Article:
Lately, I’ve been seeing posts on Facebook about how if you’re a good friend, you’ll buy stuff from your friends. You know, stuff like leggings, nail wraps, eyelash extensions, bags, jewelry, make up, candles, things that are so much better than candles, stuff, stuff, and stuff.
Facebook is good for those personal guilt trips – “Why not help out a mom who’s just trying to give her family a better life? And you get awesome stuff to boot! Including a bag to hold your boots!”
Listen – I get it. I want to help out a friend too. And I have.
But I don’t HAVE to buy your stuff.
Not buying your stuff doesn’t mean I’m a bad friend. It just means that your stuff isn’t for me, or I’m on a budget, or I’m trying to reduce the amount of stuff I bring into my home.
And let’s be fair – if I started shopping off my friends list of people who sell stuff, I’d need to start selling the stuff I bought, because I’d be broke. When 57 of your friends jump on the latest sell-from-home craze, you just can’t buy from everyone.
Before you say I’m exaggerating, it’s happened to me. One person started selling…we’ll call them Bamjerry items. “Join my team!” she cried out. I blinked and suddenly twelve people on my friend list were selling Bamjerry. I blinked again and that number had doubled and I was added to 4 groups and 5 parties. It became cult-like. “You should join! You should buy! These are the greatest things ever!”
“DON’T YOU WANT TO SUPPORT MEEEEEEEEEE? DON’T YOU WANT TO HELP ME BUILD MY BIZZZZZZZZNEZZZZZ?”
I had to start hiding people in my feed because my timeline was chock full of awkward photos of “Bamicures”.
Then I watched it all fall apart, and the friend group that all got into said Bamjerry stuff implode upon itself. Friendships were harmed, or even ended. All in the name of trying to sell nail wraps.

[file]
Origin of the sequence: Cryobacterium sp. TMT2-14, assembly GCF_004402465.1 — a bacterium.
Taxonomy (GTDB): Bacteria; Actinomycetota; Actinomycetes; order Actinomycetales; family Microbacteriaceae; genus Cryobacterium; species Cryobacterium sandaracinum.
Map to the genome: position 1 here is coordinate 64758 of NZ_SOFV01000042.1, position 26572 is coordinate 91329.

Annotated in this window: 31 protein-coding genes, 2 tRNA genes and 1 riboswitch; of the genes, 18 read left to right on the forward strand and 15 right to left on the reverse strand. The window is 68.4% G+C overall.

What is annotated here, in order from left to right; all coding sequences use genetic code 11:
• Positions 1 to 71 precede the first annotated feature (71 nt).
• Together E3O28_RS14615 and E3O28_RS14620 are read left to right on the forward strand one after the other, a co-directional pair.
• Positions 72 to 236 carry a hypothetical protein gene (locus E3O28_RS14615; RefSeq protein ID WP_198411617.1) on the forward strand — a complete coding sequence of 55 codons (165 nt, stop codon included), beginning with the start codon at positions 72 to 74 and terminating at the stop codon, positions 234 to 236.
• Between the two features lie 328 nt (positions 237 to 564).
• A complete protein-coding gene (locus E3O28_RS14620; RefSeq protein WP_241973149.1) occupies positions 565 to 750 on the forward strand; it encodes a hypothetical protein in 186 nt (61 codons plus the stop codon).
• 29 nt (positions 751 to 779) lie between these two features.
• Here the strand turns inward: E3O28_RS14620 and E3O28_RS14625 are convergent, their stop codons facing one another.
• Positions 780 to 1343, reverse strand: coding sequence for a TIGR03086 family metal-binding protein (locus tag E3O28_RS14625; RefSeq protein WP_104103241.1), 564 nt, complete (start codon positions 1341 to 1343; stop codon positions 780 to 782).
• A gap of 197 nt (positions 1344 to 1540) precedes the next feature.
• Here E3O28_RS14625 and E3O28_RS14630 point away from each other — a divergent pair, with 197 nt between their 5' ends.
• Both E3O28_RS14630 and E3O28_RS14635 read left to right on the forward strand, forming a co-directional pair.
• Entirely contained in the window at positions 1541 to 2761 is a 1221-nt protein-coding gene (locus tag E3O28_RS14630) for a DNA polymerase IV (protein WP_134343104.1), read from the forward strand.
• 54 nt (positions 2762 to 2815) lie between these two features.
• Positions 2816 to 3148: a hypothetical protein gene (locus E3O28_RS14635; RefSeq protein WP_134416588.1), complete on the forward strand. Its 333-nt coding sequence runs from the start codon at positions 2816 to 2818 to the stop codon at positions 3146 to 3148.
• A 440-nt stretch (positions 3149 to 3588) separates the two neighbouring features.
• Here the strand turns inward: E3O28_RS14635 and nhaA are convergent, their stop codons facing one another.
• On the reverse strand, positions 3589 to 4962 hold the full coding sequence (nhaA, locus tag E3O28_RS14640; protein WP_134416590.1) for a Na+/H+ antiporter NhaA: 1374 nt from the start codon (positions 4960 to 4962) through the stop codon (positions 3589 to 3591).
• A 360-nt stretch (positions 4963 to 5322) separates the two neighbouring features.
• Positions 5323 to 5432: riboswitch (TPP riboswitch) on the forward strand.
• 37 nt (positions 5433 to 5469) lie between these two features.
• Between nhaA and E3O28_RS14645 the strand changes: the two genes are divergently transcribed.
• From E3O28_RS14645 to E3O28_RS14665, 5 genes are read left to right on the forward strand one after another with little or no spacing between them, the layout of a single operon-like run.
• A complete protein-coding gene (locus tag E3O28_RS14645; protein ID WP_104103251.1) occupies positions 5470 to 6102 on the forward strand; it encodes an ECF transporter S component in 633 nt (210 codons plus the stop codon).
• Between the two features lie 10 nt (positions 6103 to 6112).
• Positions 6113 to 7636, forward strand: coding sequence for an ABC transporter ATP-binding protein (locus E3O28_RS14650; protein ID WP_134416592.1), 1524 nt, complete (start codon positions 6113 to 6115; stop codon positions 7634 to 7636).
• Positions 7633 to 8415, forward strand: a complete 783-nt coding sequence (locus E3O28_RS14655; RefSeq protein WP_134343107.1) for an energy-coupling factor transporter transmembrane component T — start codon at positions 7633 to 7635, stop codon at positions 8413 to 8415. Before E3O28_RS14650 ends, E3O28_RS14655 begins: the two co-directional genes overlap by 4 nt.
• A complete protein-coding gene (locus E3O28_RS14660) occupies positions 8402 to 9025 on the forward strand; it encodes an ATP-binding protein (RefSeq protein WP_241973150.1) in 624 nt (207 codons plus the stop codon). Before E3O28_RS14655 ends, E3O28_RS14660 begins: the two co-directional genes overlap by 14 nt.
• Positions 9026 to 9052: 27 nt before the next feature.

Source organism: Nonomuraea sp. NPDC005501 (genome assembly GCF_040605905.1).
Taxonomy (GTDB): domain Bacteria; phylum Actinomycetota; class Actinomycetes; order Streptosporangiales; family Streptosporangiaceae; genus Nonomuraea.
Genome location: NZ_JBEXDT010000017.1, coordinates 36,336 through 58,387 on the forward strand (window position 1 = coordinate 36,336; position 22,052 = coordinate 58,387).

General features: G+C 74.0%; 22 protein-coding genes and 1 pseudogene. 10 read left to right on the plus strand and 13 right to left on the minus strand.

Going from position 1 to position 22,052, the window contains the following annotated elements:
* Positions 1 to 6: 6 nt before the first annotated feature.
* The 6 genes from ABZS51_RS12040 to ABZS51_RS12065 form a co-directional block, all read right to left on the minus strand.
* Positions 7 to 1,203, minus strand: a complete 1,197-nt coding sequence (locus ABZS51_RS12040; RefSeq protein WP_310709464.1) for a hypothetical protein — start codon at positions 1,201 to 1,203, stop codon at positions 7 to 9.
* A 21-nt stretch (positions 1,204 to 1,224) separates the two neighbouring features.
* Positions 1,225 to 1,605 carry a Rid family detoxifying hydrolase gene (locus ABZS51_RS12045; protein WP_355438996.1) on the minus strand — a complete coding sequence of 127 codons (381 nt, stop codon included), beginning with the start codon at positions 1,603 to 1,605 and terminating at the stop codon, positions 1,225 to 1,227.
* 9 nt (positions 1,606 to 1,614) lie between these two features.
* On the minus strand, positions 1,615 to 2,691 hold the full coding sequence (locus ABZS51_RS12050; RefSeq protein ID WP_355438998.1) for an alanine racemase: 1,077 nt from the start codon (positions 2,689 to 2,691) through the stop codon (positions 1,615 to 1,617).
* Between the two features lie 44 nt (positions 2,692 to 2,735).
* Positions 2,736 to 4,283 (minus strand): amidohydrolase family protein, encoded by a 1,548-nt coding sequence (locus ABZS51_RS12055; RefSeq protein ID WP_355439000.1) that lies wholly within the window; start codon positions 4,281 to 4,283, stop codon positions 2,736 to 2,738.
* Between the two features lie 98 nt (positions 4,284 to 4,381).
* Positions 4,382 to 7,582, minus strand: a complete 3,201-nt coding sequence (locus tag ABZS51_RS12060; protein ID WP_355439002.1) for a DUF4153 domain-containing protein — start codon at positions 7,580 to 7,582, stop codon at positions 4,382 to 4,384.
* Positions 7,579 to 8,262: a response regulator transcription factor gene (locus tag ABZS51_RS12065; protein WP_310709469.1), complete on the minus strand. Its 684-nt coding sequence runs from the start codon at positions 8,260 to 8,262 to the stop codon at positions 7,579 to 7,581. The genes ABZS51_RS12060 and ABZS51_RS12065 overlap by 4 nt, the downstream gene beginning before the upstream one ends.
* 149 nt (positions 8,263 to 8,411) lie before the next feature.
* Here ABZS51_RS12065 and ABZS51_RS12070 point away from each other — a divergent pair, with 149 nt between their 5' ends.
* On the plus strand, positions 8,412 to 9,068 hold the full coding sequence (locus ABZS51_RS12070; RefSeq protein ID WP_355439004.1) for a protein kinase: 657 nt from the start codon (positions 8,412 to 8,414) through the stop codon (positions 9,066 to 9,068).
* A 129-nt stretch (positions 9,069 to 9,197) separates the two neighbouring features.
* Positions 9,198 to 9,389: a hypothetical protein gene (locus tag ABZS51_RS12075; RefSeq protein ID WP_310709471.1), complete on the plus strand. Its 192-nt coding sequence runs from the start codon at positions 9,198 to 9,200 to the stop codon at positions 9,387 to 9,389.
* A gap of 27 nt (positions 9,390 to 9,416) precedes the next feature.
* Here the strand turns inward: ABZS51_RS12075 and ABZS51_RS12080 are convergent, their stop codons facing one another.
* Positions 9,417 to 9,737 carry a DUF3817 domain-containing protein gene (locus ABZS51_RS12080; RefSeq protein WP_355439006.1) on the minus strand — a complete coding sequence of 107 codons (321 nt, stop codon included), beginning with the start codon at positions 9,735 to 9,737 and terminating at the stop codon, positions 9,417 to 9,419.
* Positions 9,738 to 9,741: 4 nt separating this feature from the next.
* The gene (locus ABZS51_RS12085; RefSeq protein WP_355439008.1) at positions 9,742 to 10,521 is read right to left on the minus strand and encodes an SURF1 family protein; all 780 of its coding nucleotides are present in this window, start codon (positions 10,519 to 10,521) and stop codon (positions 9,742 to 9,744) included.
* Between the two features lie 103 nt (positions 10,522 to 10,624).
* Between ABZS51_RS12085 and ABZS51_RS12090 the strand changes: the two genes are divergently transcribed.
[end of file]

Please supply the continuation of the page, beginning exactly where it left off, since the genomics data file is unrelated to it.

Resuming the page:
I finally did relent and bought some to help a friend out. She truly did need a hand, and I was willing to sacrifice my nails and my Bamjerry Boycott for the greater good. I bought a few nail wraps.
The first set went on fine, but took me 45 minutes to do, and then by the end of the week I realized I hated prints on my nails and took them off. A few weeks later, I got bored and tried a second set, which slid off my nails the next day as I was showering. A few more weeks went by, and I tried a third set. I actually liked them. They were subtle but sparkly. They lasted the two full weeks as promised. And they peeled the top layer of my nail off when I took them off as directed. Took me eight weeks to grow out the damage, and when I wrote about it on Facebook, I was told by several friends/Bamjerry dealers that I must have done something wrong, and I should try THIS – THIS required more monetary investments.
I didn’t want to try anything. I was done. Over it. Two years later and I still have three sheets of these nail wraps tucked in the back of a cabinet because dammit, I spent that much money on them, and can’t just throw them away, but don’t want to risk my poor nails being peeled to shreds.
And I vowed after that to only buy what I wanted to actually buy – not to buy to “help a friend out”.
The thing is – good friends understand this. I have friends who sell stuff. They know I know where to find them if I’m inclined to buy their brand of skin care or legging. They ask if you want to be added to their group, they don’t add me without my consent. They don’t see me as some sort of traitor for not buying their wax pot or toenail rescue. And that’s how it should be. If I opened up a yarn shop, would I expect every friend to come in and buy yarn? No. Because not everyone needs yarn, even if I think they’re weird for not wanting yarn and I love yarn to death and can’t get enough yarn myself – I understand that not everyone covets yarn like me, and not buying my yarn shouldn’t end a friendship. Because there shouldn’t be a price on a friendship. Ever.
No, I refuse to be guilt tripped into buying someone’s wares just because they’re selling it. Life is too short for that sort of nonsense.